Generally an interesting talk but I’d be very interested in a follow-up article in a year’s time to see if things have changed during the two years since the original article, but I guess that’s not going to be as headline-grabbing.
What helps us to design data visualizations, and what doesn’t
Birger Morgenstjerne from Ferdio presented 10 of the tips from Ferdio’s Information Designer’s Notebook
- Have a goal
- Story is king
- Invest in sketching
- If you can’t explain it simply, you don’t understand it well enough
- Test early, test often
- Collect, sort, analyze, visualize
- Put numbers in context
- Don’t let the tools decide your design
- Use common data visualisations for common understanding
- Data is imperfect
Not sure anything I write here will summarize any better than going and reading through the notebook yourself. Through this notebook and the Data Vis Project mentioned earlier Ferdio have published some great resources for people working with datavis.
This part of the day concluded with Q&A panel discussion with those that held the talks. From the audience questions there was a clear fascination for the topic of lines, which speaks to how well the topic was presented.
State of the Art 2019
I had to head home at this point in the day to collect kids from kindergarten but I caught up with Andy Kirk’s closing keynote from the live stream.
There were multiple subjects covered in the talk that I found interesting, firstly the fact that we’re now visualising more and more qualitative data which needs new visualisation techniques to communicate the fuzziness inherent in qualitative analysis. The difficulties of emulation vs. plagiarism when it comes to new visualisation techniques. The changes that the office of national statistics in the UK have made to guidelines in presenting conclusions that can be extracted from the data instead of just presenting data and expecting people to see any significance in the data. Sonification as a novel technique for interpreting data. Lastly, I noted that the challenges of communicating uncertainty in data was a recurrence of a common theme throughout the day.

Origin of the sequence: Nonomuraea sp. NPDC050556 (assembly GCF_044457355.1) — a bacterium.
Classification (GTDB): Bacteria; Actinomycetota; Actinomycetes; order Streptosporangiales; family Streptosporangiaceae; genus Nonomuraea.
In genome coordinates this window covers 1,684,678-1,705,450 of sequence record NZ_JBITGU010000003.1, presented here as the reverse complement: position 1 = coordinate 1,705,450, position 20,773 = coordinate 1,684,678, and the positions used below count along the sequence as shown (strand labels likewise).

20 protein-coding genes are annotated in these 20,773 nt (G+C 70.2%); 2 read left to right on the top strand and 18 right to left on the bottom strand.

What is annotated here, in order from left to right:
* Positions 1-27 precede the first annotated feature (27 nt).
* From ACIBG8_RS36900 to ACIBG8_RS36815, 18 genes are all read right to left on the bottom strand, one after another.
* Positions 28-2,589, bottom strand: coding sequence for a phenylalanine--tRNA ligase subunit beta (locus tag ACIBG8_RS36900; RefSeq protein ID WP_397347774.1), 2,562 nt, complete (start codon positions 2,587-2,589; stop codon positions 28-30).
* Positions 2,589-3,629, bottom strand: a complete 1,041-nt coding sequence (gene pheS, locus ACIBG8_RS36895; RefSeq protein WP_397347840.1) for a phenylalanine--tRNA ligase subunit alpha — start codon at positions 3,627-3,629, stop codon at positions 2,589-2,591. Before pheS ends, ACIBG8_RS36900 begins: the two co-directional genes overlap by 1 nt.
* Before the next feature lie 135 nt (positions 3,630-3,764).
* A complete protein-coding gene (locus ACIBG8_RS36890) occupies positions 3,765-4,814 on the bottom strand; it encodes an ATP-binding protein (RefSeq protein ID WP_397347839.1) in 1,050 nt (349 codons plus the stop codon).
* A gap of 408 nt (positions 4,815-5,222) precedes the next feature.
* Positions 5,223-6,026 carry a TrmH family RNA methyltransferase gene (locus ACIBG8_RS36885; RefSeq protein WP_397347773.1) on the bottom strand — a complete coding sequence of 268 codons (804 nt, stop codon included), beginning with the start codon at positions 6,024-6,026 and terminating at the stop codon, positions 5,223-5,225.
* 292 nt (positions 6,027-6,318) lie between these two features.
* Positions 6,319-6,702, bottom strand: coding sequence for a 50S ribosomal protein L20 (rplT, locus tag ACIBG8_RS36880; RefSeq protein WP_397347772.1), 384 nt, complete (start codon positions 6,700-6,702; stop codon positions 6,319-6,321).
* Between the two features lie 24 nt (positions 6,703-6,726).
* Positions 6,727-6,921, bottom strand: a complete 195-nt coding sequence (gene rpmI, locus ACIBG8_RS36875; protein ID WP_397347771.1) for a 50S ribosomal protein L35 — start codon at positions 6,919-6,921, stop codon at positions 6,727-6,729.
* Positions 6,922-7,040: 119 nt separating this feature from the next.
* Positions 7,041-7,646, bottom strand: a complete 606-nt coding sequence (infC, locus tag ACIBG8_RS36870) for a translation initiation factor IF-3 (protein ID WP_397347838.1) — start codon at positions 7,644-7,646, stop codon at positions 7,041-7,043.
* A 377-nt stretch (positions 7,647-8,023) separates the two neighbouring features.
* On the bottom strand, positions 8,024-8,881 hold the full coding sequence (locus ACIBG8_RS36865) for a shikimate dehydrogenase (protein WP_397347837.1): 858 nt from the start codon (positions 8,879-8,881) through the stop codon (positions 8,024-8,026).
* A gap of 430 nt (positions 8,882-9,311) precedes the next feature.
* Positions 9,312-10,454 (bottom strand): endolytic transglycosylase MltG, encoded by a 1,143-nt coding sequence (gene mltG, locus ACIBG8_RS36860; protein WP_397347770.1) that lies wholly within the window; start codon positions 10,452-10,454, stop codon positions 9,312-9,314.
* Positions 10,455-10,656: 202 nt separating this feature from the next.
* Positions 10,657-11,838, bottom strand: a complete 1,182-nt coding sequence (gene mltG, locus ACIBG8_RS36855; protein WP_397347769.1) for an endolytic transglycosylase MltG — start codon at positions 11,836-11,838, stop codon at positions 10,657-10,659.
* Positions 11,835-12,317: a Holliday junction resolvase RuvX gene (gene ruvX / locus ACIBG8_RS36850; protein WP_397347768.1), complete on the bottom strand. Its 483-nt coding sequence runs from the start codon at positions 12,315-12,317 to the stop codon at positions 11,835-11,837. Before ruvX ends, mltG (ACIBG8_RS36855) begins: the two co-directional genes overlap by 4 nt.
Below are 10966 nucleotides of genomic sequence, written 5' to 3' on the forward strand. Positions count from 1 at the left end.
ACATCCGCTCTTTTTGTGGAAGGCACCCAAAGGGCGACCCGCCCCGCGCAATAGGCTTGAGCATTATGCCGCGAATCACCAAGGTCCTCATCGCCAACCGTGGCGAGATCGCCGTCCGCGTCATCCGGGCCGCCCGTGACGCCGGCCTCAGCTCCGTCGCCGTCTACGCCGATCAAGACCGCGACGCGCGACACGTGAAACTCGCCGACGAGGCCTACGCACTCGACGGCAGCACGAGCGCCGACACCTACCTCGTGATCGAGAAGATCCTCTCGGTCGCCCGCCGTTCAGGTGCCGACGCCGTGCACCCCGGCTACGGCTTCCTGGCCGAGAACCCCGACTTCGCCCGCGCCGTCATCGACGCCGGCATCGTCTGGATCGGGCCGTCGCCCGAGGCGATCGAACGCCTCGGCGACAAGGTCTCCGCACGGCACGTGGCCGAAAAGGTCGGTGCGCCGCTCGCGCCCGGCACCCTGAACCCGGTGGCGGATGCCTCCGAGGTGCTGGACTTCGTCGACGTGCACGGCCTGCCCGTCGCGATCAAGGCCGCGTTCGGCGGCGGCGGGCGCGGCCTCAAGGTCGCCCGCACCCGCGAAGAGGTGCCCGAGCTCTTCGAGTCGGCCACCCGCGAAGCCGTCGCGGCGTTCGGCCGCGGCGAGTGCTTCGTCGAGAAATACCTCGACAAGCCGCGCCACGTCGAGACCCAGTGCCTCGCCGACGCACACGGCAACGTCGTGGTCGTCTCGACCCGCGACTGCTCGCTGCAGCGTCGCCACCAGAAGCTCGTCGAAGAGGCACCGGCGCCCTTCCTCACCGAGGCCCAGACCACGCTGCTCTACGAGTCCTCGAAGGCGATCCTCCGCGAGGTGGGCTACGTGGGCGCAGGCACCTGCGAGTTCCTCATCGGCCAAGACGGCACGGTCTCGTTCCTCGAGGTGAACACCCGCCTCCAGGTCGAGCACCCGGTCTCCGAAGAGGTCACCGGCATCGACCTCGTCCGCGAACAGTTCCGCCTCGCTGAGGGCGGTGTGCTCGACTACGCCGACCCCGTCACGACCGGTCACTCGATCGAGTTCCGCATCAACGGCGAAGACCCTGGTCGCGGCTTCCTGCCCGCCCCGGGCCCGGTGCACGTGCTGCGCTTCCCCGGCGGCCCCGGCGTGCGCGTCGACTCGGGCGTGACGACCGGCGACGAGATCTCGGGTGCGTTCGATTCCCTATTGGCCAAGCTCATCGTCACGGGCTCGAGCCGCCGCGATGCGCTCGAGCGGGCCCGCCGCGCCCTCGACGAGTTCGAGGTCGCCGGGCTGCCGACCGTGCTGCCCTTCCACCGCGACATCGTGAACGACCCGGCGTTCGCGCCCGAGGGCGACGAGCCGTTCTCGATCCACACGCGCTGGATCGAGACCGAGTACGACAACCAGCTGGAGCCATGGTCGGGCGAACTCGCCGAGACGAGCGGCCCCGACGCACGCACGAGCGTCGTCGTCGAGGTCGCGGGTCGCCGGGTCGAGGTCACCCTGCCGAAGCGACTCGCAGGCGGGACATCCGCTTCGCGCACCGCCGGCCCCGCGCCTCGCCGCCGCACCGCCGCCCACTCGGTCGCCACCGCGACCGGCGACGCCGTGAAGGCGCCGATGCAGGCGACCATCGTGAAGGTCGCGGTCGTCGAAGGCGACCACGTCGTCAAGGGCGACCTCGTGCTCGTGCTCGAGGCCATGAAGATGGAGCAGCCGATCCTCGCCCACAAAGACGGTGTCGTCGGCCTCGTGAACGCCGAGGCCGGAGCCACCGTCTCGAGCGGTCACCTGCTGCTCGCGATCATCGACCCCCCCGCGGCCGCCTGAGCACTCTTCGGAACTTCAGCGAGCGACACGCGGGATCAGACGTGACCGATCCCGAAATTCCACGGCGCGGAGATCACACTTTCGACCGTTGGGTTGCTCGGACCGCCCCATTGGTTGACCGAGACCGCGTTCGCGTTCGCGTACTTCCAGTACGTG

My greatest take-away from the day was learning about the issue of visualisation literacy, we tend to think of graphs and diagrams as methods of making data easier to digest than reading tables of data, but there is still a huge potential barrier to entry and pitfalls to look out for when someone creates a visualisation with the intention to mislead, with the classic truncated y-axis, for example.
I’m no graphical designer but this day was hugely inspirational, looking forward to reading the book when it comes out and I hope I can find a way to get more involved in datavis on future projects. It’s quite a shame that this was a one off event coupled to the end of the research project, it definitely seems like there’s room for a datavis specific event in Oslo’s conference calendar.